Home of the Braves?

By MIKE MILIARD  |  May 9, 2007

Lefty Johnson loved playing in the majors. And he wasn’t a bad pitcher. But he tore his rotator cuff just before he enlisted in the Navy. And medical science wasn’t then what it is now. “But y’know, that’s life,” he says. “I watch every bunt and fly ball, and still dream of being there.”

New kids in town
The Red Sox (then the Boston Americans) had swooped into town with a vengeance in 1901. American League founder Ban Johnson “knew that if he was going to make his league work, if he was gonna win,” says Richard Johnson, “Boston would be a beachhead in that war.”

The war was won, and the way it happened, he says, “should be a business school case study.” First, Ban Johnson secured a prime piece of real estate for his team, setting up shop at the Huntington Avenue Grounds — directly across from the Beaneaters’ South End Grounds, separated by the New York, New Haven, and Hartford Railroad tracks. “It was like someone building a Dunkin’s across from a Honeydew,” says Richard Johnson, “except in a much bigger way.”

The next step? Poach the Beaneaters’ best and most beloved player, the great third baseman Jimmy Collins, inducing him to literally cross the tracks for a substantial pay increase.

Finally, says Johnson, “They charged half as much for a ticket! So, who are you gonna root for if you’re a fan? Fifty cents or a quarter? And are you gonna rip your Jimmy Collins picture down from the wall? It was basically, ‘In your face! We didn’t just throw down the gauntlet, we came in and burned your house down while you were asleep!’ ”

Nonetheless, while the Red Sox had a major edge in fan loyalty, there was little animosity between the two teams over the 52 years they shared this city. They played a three-game preseason series every year. The players got along and respected each other. And the fans — even while they had their loyalties — weren’t exactly divided into warring tribes. By the ’40s, “it was more sort of a class division, where the Red Sox were the team of the haves, and the Braves were the team of the immigrants and the have-nots. The Braves had the Knot Hole Gang, and the Red Sox didn’t. At Fenway you had to pay full price. At Braves Field, you got in for a nickel.”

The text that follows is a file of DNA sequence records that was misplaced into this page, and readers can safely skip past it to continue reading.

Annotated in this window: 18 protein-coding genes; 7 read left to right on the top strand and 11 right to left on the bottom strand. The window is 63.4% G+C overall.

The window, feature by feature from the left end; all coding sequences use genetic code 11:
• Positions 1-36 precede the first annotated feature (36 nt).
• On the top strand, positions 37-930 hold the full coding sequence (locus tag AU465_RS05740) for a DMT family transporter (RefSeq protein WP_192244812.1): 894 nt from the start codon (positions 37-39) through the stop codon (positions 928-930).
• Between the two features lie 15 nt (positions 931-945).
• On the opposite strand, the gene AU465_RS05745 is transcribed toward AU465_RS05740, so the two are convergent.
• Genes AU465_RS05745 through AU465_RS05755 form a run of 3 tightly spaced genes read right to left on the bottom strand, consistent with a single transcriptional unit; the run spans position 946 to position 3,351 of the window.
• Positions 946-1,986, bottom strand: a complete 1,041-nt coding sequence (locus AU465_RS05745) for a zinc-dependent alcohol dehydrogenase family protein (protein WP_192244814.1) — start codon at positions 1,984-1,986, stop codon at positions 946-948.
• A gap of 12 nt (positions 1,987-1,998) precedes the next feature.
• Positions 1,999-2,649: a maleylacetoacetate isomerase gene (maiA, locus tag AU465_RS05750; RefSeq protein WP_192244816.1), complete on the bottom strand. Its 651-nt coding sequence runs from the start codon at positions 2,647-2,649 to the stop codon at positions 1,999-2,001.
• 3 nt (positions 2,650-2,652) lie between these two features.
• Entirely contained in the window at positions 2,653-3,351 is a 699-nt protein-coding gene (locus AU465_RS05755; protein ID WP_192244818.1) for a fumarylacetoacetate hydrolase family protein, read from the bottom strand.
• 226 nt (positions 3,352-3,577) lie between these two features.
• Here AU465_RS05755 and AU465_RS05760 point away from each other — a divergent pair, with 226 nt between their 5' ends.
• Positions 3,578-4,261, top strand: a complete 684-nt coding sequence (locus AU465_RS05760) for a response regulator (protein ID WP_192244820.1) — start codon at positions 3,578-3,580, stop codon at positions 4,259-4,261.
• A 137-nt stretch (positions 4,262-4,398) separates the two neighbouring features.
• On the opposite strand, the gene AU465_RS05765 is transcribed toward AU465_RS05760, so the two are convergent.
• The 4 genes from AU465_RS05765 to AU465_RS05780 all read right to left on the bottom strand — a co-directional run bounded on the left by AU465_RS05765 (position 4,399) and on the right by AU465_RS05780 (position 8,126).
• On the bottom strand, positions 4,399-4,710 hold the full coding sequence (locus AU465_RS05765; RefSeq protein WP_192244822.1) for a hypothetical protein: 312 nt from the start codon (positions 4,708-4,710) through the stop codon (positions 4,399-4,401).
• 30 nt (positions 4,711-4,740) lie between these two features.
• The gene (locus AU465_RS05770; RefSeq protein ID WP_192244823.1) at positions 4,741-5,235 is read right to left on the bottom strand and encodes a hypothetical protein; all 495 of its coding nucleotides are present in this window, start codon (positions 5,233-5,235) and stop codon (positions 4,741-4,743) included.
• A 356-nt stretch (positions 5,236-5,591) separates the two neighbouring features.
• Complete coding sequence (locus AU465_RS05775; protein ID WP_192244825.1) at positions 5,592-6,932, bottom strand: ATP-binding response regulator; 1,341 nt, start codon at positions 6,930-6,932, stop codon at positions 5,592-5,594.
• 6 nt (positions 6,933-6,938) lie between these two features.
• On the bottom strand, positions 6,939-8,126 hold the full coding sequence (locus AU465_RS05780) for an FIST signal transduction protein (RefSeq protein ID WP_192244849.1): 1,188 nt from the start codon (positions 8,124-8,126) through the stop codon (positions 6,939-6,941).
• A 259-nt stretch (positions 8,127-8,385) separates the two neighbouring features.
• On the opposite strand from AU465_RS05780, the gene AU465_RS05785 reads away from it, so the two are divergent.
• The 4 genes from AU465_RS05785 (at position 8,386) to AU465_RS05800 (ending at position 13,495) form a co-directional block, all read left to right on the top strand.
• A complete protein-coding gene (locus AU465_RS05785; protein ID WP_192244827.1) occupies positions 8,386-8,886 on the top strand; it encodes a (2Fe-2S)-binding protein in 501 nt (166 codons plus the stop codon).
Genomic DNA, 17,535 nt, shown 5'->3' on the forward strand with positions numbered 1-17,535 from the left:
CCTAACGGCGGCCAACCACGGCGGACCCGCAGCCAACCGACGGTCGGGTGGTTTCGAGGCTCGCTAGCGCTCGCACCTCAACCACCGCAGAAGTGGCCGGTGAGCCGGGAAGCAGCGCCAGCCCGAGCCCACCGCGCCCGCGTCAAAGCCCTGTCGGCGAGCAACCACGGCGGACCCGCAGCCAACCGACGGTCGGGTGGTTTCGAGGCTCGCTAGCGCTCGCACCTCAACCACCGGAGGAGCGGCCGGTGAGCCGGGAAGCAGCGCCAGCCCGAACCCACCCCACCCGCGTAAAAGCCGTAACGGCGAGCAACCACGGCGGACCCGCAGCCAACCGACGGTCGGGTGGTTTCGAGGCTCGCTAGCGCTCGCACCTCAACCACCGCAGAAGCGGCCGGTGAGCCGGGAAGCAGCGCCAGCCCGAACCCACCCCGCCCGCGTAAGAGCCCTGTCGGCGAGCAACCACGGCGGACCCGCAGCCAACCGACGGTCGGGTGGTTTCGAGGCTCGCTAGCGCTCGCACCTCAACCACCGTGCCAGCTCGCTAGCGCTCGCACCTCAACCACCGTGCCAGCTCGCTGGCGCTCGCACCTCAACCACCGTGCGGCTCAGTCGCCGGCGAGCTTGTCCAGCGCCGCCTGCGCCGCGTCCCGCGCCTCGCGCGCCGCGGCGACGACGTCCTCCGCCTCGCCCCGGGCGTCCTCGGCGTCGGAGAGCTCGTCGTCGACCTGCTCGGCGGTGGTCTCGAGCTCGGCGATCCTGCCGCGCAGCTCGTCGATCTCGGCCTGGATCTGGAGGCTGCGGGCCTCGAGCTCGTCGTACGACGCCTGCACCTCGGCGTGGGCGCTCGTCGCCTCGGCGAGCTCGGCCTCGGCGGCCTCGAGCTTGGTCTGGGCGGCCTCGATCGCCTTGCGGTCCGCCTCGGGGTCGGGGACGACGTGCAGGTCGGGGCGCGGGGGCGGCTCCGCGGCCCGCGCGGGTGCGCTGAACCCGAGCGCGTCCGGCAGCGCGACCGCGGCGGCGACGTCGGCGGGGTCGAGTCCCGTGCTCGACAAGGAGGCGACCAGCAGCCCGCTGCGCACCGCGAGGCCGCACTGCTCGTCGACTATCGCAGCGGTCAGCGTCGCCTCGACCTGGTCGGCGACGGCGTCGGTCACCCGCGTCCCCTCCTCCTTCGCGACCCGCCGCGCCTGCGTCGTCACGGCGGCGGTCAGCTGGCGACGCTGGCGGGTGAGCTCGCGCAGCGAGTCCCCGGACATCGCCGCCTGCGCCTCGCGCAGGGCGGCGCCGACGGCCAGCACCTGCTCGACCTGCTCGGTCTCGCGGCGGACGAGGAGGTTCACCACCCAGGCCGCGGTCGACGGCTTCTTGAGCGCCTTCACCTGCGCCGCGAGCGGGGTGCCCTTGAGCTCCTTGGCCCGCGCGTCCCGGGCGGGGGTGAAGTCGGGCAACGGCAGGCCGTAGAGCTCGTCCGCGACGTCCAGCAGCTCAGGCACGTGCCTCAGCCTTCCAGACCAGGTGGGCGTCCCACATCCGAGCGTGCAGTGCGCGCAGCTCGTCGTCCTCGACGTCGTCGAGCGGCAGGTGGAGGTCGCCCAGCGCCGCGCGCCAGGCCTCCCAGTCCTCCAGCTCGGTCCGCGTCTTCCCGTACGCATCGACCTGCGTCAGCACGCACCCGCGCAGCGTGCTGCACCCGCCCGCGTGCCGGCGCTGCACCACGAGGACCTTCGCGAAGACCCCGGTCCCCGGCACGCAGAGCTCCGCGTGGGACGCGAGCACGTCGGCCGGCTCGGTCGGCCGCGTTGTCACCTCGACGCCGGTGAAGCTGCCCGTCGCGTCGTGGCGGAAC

“There never was the same animosity between fans of the two franchises that exists in, say, Chicago, where you’re either a White Sox fan or a Cubs fan. Unless you’re Hillary Clinton.”

But the vagaries of fate did allow the Red Sox to outshine their neighbors at inopportune times. “Even when the Braves have their greatest year in 1914,” notes Johnson, “it’s smack in the middle of the Red Sox’ golden era” with the Sox winning World Series in 1912, 1915, 1916, and 1918. Ironically, as the Braves played the ’14 series in Fenway, the Sox played the ’15 and ’16 series at newer Braves Field to fit larger crowds. “It didn’t work for the Braves, but it worked for them,” says Johnson. “The Braves never won a World Series at Braves Field.”

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